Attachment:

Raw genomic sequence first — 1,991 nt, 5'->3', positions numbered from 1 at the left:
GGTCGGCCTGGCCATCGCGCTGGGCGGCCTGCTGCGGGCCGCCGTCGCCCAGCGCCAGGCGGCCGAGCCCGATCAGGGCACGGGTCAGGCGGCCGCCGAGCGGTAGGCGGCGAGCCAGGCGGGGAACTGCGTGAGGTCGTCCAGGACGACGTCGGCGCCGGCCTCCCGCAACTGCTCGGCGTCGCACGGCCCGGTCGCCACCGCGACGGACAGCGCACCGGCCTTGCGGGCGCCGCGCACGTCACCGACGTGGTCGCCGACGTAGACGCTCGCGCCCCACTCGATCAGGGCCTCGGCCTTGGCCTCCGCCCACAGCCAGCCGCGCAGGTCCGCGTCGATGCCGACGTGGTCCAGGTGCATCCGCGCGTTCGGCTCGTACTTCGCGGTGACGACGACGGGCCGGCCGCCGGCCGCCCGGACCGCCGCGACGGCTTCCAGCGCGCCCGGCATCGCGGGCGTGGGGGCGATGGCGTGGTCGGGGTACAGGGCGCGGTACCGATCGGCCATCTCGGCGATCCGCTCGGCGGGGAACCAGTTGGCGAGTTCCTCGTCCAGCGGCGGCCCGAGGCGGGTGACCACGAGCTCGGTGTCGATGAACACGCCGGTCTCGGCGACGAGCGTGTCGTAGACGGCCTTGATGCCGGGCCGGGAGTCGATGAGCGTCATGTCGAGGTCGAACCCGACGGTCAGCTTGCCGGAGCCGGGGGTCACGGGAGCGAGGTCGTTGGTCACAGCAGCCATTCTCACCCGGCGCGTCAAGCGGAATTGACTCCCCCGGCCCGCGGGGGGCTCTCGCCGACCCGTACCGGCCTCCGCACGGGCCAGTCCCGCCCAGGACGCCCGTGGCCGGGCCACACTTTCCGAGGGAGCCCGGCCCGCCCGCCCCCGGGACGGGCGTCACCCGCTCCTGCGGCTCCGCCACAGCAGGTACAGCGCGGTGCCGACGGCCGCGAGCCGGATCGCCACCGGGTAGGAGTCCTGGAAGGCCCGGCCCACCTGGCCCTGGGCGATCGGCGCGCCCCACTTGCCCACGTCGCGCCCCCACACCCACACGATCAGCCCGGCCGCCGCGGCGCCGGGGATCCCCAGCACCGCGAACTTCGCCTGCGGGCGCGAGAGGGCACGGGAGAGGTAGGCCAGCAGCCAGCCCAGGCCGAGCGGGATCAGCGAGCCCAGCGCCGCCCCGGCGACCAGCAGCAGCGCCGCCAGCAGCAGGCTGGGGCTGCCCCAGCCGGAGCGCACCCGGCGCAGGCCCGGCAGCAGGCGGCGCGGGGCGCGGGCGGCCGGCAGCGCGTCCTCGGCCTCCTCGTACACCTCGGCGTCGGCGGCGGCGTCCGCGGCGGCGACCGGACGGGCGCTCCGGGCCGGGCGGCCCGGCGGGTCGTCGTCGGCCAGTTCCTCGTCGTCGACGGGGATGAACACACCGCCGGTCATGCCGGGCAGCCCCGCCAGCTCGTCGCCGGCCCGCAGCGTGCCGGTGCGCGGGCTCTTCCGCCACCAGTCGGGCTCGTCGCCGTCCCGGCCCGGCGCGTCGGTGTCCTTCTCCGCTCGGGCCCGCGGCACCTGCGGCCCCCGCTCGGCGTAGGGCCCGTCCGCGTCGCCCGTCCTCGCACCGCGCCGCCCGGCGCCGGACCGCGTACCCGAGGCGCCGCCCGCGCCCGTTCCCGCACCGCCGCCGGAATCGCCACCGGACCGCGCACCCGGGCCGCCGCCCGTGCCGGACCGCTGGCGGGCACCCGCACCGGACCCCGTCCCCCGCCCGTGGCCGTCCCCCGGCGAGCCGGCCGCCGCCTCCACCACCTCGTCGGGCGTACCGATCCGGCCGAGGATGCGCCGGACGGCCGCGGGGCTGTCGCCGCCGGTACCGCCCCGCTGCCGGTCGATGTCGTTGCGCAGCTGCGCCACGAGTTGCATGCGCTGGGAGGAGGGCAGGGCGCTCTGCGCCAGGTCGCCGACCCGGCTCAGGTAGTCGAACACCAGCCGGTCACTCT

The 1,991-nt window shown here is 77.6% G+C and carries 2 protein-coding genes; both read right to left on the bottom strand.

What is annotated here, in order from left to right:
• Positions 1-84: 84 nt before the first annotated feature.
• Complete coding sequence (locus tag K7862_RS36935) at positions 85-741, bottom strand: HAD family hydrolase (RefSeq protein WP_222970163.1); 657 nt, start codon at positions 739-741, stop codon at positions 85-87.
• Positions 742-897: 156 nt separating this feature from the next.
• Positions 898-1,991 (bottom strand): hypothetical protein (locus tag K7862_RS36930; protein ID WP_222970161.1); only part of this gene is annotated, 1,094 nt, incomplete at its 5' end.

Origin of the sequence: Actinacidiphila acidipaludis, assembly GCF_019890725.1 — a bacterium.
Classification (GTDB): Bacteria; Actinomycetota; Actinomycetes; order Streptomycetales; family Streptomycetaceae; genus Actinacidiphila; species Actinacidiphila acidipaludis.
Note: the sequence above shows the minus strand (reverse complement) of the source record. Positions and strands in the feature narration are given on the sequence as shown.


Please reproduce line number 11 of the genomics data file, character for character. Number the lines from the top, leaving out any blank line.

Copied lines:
Note: the sequence above shows the minus strand (reverse complement) of the source record. Positions and strands in the feature narration are given on the sequence as shown.